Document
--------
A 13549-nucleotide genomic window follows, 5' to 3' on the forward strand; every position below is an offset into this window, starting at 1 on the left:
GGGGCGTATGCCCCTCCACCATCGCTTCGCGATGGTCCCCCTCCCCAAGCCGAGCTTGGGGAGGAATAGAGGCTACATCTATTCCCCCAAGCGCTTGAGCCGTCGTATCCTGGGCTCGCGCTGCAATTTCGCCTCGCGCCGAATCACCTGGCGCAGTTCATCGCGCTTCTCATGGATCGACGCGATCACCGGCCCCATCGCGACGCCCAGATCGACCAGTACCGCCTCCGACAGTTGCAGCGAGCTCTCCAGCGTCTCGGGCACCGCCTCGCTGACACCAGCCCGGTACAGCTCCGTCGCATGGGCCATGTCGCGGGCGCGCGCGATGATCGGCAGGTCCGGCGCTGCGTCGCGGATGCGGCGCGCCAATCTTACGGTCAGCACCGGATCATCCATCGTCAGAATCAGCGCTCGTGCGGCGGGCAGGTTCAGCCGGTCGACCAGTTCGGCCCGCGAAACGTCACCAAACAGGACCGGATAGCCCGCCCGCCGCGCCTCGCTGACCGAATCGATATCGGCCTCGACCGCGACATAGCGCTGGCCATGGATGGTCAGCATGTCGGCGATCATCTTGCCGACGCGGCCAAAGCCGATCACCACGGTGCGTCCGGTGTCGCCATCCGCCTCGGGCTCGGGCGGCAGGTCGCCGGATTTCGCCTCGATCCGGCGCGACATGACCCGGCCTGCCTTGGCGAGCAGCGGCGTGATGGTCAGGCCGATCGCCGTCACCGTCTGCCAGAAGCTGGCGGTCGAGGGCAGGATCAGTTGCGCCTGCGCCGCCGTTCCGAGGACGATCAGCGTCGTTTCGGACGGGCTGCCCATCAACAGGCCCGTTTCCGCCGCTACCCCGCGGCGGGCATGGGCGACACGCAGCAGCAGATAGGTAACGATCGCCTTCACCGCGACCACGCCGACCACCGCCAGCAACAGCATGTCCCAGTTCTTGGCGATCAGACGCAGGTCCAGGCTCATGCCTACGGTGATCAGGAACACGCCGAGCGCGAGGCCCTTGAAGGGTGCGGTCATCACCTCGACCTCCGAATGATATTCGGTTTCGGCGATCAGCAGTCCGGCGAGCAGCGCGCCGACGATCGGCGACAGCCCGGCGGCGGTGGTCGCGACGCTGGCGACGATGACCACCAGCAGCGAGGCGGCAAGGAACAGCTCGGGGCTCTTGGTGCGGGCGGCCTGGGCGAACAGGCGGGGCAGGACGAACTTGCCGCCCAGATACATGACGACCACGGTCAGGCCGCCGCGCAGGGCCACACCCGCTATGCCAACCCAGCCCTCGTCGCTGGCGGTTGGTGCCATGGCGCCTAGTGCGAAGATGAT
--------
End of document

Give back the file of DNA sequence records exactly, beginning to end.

A 13549-nucleotide genomic window follows, 5' to 3' on the forward strand; every position below is an offset into this window, starting at 1 on the left:
GGGGCGTATGCCCCTCCACCATCGCTTCGCGATGGTCCCCCTCCCCAAGCCGAGCTTGGGGAGGAATAGAGGCTACATCTATTCCCCCAAGCGCTTGAGCCGTCGTATCCTGGGCTCGCGCTGCAATTTCGCCTCGCGCCGAATCACCTGGCGCAGTTCATCGCGCTTCTCATGGATCGACGCGATCACCGGCCCCATCGCGACGCCCAGATCGACCAGTACCGCCTCCGACAGTTGCAGCGAGCTCTCCAGCGTCTCGGGCACCGCCTCGCTGACACCAGCCCGGTACAGCTCCGTCGCATGGGCCATGTCGCGGGCGCGCGCGATGATCGGCAGGTCCGGCGCTGCGTCGCGGATGCGGCGCGCCAATCTTACGGTCAGCACCGGATCATCCATCGTCAGAATCAGCGCTCGTGCGGCGGGCAGGTTCAGCCGGTCGACCAGTTCGGCCCGCGAAACGTCACCAAACAGGACCGGATAGCCCGCCCGCCGCGCCTCGCTGACCGAATCGATATCGGCCTCGACCGCGACATAGCGCTGGCCATGGATGGTCAGCATGTCGGCGATCATCTTGCCGACGCGGCCAAAGCCGATCACCACGGTGCGTCCGGTGTCGCCATCCGCCTCGGGCTCGGGCGGCAGGTCGCCGGATTTCGCCTCGATCCGGCGCGACATGACCCGGCCTGCCTTGGCGAGCAGCGGCGTGATGGTCAGGCCGATCGCCGTCACCGTCTGCCAGAAGCTGGCGGTCGAGGGCAGGATCAGTTGCGCCTGCGCCGCCGTTCCGAGGACGATCAGCGTCGTTTCGGACGGGCTGCCCATCAACAGGCCCGTTTCCGCCGCTACCCCGCGGCGGGCATGGGCGACACGCAGCAGCAGATAGGTAACGATCGCCTTCACCGCGACCACGCCGACCACCGCCAGCAACAGCATGTCCCAGTTCTTGGCGATCAGACGCAGGTCCAGGCTCATGCCTACGGTGATCAGGAACACGCCGAGCGCGAGGCCCTTGAAGGGTGCGGTCATCACCTCGACCTCCGAATGATATTCGGTTTCGGCGATCAGCAGTCCGGCGAGCAGCGCGCCGACGATCGGCGACAGCCCGGCGGCGGTGGTCGCGACGCTGGCGACGATGACCACCAGCAGCGAGGCGGCAAGGAACAGCTCGGGGCTCTTGGTGCGGGCGGCCTGGGCGAACAGGCGGGGCAGGACGAACTTGCCGCCCAGATACATGACGACCACGGTCAGGCCGCCGCGCAGGGCCACACCCGCTATGCCAACCCAGCCCTCGTCGCTGGCGGTTGGTGCCATGGCGCCTAGTGCGAAGATGAT